First of all: The verb verderben does NOT require an object in dative case:
It can come with just the subject alone:
Die Milch verdirbt.
The milk spoils.
Or it can come with the subject and an complement in accusative case (an accusative object):
Zu viele Köche verderben den Brei.
Too many cooks spoil the broth.
And then you also can add an optional dative object in dativus commodi, which tells you who is the beneficiary or the aggrieved party. This dative object ist not a mandatory complement of the verb verderben. You can add this kind of dative object to almost every verb to express who is affected by the action:
Der Kellner bringt den Wein.
Der Kellner bringt dem Gast den Wein.
The waiter brings the wine to the guest.
Die Lampe leuchtet zu hell.
Die Lampe leuchtet der Katze zu hell.
The lamp is too bright for the cat.
And also with verderben:
Der Chef verdirbt die Laune.
Der Chef verdirbt uns die Laune.
Literal: The boss spoils the mood to/for us.
In better English (but with different grammar than the German sentence, and also with a slightly different meaning): The boss spoils our mood.
Compare with other questions like
But it is true, that, when the accusative object of verderben is die Laune, then you usually use such a dative object to express who's mood is spoiled. So »die Laune verderben« very often goes together with a dativ object, but it is not mandatory.
Now to your actual question:
You want to say:
I do not let bad weather spoil my mood.
Here are the right translations:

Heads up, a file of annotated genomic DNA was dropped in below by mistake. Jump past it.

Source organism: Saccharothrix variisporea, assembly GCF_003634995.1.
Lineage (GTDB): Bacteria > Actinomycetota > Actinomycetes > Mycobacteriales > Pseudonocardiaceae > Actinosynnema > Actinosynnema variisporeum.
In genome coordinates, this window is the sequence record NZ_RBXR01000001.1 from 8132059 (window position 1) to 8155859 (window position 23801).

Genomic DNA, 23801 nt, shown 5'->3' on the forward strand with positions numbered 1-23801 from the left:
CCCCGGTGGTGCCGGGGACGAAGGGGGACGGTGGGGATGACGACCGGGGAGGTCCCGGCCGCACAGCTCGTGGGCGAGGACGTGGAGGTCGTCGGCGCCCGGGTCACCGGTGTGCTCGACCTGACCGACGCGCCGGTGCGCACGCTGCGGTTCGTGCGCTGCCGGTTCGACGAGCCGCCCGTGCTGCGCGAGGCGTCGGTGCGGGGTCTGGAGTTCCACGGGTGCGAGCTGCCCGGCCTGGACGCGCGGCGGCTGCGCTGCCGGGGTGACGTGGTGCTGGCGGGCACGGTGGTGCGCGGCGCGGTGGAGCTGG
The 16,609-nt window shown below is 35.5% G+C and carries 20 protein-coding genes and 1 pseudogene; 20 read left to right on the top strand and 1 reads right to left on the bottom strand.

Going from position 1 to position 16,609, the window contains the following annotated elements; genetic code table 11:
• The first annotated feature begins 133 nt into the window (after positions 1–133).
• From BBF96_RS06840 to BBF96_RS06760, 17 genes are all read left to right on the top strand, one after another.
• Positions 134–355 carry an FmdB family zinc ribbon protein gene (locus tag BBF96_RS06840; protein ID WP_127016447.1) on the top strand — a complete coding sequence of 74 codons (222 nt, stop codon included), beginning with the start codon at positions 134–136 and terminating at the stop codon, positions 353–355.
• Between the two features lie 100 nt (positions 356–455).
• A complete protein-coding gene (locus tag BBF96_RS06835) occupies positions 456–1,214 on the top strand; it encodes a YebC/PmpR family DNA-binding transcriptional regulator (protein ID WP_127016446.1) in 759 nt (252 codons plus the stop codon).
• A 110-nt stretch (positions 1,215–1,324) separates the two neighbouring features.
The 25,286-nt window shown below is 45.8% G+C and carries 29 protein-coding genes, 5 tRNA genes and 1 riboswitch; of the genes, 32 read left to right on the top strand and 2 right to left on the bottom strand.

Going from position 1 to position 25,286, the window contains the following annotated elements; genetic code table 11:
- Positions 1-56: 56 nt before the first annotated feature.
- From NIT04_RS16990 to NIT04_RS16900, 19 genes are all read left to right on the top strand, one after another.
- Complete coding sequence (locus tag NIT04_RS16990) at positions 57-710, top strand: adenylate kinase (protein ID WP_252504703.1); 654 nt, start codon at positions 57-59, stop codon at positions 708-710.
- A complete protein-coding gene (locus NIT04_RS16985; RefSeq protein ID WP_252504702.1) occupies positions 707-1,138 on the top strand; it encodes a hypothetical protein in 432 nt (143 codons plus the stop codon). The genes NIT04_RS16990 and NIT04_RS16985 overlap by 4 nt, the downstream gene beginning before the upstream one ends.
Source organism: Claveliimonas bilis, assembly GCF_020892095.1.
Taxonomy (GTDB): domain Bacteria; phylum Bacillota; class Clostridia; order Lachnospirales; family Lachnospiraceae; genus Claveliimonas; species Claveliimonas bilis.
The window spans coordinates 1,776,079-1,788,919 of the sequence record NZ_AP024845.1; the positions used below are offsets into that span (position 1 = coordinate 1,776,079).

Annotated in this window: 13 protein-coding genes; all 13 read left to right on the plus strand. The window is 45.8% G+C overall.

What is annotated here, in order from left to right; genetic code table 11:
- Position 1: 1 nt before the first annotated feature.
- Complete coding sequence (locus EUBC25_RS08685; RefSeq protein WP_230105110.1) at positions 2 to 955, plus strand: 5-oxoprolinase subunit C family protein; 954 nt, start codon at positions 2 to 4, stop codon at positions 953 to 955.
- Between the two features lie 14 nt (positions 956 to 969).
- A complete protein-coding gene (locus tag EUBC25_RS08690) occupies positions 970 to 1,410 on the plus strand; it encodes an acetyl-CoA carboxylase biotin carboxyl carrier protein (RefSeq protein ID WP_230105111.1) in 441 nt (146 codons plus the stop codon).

- Ich lasse mir nicht von schlechtem Wetter die Laune verderben.
- Ich lasse mir nicht die Laune von schlechtem Wetter verderben.
- Ich lasse mir von schlechtem Wetter nicht die Laune verderben.
- Ich lasse mir die Laune nicht von schlechtem Wetter verderben.
- (Ich lasse mir von schlechtem Wetter die Laune nicht verderben.)
- (Ich lasse mir die Laune von schlechtem Wetter nicht verderben.)
(The positioning of the word nicht is topic of lots of questions in German.stackexchange. Just look for them. I'm not going to talk about this topic here. Just note, that the sentences that I've put in brackets are grammatical ok, but you should use them only if you wish to emphasize something really strong.)
The verb lassen is used here in a manner similar to modal verbs (dürfen, wollen, sollen, ...), but it is used reflexive, which is not usual for modal verbs.
The point is: The pronoun mir is here used as the reflexive pronoun that belongs to lassen, AND as a complement of the verb verderben in dativus commodi. But it is bound stronger to the verb lassen, so it must stand immediately after it.
Now about »schlechtes Wetter« vs. »von schlechtem Wetter«:
To avoit problems with negations, I explain it without it:
This is ok:
Ich lasse schlechtes Wetter meine Laune verderben.
I let bad weather spoil my mood.
Note, that now you have two accusative objects in the sentence:
- schlechtes Wetter (Wen/was lasse ich etwas tun? Who/what do I let do something?)
- meine Laune (Wen/was verdirbt das Wetter? Who/what is spoiled by the weather?)
So, schlechte Laune belongs to the verb lassen, and meine Laune belongs to verderben.
But normally you don't say
Ich lasse meine Laune verderben.
in German. Normally you say:
Ich lasse mir die Laune verderben.
so that you have this mir again, which snaps to the verb lassen, since when it is there, it will be interpreted as the reflexive pronoun of lassen. So you might say:
Ich lasse mir schlechtes Wetter die Laune verderben.
Grammatically this is ok, but now you have three objects (one in dative case, two in accusative case), and you have two verbs (lassen and verderben), and not it becomes hard to decide which object belongs to which verb.
This becomes much easier when you replace one of the accusative objects by a prepositional object, i.e when you replace »schlechtes Wetter« by »von schlechtem Wetter«:
Ich lasse mir von schlechtem Wetter die Laune verderben.
Because now the sentence is much clearer and easier to understand.